UN troops turned a searchlight on Gen Aideed's house and asked people inside to come out with their hands up having thrown down their weapons. There was no response and the attack was then renewed.
The attacks have been in retaliation for the deaths on 5 June of 23 Pakistaini UN peace-keepers who, according to the United Nations, were ambushed by Aideed partisans. The raids have triggered strong anti-US and anti-UN feelings in some parts of the Somali capital and have provoked violent confrontations between demonstrators and Pakistani troops. In one incident 14 Somalis died when Pakistani peace-keepers opened fire on protesters.
A US Navy flotilla carrying 2,200 Marines and helicopters is steaming southwards in the Indian Ocean but no order has been given to send the force to Somalia, defence officials said yesterday. The ships, including the helicopter assault ship Guam, were pulled out of the Persian Gulf last week and ordered to stand by in the Strait of Hormuz for possible movement to reinforce UN forces in Mogadishu. The Guam carries attack and troop-carrying helicopters which could be used to support UN forces and US aircraft which have carried out the attacks against the forces of Gen Aideed.
'They are now moving southward in the ocean, but no decision has been made on whether to move them to Somalia,' said one defence official. If such an order is given, said another official, the task force could reach the shore of country this weekend.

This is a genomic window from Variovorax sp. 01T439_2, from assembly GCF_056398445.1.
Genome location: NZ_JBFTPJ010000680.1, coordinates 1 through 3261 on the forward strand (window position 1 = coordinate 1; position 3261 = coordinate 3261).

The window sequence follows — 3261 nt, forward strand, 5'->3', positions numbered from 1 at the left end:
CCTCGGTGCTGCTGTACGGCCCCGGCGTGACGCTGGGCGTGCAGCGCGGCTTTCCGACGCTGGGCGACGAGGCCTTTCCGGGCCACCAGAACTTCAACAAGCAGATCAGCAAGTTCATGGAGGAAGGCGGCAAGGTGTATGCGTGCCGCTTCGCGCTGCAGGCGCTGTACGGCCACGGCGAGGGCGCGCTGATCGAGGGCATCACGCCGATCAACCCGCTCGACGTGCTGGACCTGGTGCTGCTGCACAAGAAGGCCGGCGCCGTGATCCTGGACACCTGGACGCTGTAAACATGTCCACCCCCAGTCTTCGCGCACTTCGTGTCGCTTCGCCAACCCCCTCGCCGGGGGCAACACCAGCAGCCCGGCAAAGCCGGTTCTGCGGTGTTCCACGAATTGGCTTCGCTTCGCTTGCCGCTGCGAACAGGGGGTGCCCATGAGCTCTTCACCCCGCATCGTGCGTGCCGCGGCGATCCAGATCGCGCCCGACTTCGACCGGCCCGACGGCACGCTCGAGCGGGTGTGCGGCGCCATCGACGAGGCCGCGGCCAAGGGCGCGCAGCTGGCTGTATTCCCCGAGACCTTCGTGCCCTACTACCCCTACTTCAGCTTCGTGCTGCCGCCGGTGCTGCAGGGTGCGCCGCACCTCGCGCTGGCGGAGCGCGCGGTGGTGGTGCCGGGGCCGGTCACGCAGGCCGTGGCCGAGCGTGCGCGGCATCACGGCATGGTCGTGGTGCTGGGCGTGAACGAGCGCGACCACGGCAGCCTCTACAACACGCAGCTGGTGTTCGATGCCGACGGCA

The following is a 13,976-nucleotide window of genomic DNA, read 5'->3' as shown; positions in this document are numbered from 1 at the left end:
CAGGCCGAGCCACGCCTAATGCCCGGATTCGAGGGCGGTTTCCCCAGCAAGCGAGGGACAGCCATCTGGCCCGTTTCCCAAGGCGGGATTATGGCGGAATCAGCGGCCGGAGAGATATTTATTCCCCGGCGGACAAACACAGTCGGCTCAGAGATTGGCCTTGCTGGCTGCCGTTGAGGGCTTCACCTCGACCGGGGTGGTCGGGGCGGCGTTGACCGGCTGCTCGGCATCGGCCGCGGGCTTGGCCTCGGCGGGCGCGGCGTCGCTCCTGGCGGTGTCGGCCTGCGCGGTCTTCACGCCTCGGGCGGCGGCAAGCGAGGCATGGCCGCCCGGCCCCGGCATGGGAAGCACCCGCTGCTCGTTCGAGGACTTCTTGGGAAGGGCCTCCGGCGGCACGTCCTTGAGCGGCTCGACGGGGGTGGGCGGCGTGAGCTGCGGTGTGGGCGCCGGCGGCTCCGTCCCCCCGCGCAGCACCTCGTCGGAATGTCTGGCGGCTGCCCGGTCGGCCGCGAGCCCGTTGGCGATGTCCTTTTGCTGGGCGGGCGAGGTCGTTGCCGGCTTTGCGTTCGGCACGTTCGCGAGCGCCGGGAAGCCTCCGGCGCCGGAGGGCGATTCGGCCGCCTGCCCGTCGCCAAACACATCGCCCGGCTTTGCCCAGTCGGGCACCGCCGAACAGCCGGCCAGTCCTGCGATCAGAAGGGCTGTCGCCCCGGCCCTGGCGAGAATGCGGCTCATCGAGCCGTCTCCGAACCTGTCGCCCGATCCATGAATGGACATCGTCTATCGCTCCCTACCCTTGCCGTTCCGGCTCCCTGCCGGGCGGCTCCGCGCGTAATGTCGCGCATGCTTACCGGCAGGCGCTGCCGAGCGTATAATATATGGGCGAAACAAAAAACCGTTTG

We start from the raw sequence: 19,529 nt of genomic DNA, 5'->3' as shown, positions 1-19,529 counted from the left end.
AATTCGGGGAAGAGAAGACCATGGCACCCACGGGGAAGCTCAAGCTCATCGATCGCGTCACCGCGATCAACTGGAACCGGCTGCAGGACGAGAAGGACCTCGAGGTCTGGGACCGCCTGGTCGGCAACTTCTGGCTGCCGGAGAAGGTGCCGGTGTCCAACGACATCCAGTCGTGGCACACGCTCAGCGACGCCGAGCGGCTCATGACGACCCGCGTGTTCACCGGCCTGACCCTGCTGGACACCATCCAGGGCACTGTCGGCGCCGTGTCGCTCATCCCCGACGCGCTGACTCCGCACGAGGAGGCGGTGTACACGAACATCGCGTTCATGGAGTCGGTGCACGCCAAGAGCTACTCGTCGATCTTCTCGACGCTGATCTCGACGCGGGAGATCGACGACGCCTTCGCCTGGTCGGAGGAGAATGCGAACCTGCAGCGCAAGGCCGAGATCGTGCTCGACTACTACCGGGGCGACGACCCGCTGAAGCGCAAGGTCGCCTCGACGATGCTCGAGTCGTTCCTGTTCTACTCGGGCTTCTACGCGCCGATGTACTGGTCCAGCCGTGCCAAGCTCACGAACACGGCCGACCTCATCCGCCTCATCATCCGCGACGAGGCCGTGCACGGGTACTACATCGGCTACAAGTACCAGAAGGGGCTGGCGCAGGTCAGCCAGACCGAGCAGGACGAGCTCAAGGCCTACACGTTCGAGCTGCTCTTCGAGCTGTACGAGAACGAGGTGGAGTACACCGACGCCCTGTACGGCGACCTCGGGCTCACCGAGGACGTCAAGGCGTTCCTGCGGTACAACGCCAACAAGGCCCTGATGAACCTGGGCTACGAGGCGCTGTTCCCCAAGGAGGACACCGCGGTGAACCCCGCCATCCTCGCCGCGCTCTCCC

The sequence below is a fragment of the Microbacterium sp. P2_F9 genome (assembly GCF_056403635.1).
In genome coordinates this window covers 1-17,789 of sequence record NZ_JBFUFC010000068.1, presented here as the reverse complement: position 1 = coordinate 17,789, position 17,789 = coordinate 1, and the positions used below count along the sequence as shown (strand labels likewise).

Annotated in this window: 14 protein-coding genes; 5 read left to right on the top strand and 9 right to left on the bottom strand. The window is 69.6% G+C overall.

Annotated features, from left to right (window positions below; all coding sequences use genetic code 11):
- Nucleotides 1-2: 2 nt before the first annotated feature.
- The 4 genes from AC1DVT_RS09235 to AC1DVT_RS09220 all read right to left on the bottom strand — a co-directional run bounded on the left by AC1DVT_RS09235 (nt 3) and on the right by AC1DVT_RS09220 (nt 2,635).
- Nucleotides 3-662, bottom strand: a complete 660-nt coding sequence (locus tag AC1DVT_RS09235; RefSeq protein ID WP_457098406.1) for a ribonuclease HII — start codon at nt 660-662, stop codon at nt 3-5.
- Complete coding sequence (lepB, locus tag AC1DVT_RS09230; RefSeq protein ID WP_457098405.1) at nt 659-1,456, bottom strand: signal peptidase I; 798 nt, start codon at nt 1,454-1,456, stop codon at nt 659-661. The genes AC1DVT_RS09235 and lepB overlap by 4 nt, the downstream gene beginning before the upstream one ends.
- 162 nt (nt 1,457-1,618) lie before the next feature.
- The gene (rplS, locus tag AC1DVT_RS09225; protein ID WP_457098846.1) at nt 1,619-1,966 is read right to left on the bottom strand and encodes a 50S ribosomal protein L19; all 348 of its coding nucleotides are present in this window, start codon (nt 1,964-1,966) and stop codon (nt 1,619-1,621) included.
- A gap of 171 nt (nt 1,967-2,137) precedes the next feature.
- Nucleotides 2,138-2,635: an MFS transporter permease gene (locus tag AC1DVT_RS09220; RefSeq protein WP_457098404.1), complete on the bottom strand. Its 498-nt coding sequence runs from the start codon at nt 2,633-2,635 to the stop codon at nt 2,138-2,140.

Earlier yesterday trucks trundled out of the port of Mogadishu, apparently signalling a resumption of relief operations halted a week ago to pave the way for the UN raids. Three trucks, cheered by a large crowd of Somalis, ferried 90 tons of food relief to the northern part of Mogadishu for distribution to feeding centres which closed last week after aid workers were evacuated to Kenya. An official of the UN's World Food Programme said relief operations would resume soon in the southern part of the city.
Yesterday, seven relief agencies were set to reopen their offices in the Somali capital. Their return was announced on Tuesday after a meeting with the UN special envoy to Somalia, Admiral Jonathan Howe, who diplomats said assured aid agencies there would be no more military strikes to punish Gen Aideed.
A US soldier has been charged with assaulting two Somalis, one of whom he allegedly electrocuted on the genitals with telephone wires, UN military officials announced yesterday. The officials said Staff Sergeant Anthony Varga, 39, from Arizona, had been accused of illegally detaining and assaulting Ahmed Macalin and Mohamed Abdi Madey on 26 May in Baledogle, about 50 miles north-west of Mogadishu.
Varga is still serving in Mogadishu with the 516th Signal Company, 86th Signal Battalion, 11th Signal Brigade, under UN command.Reuse content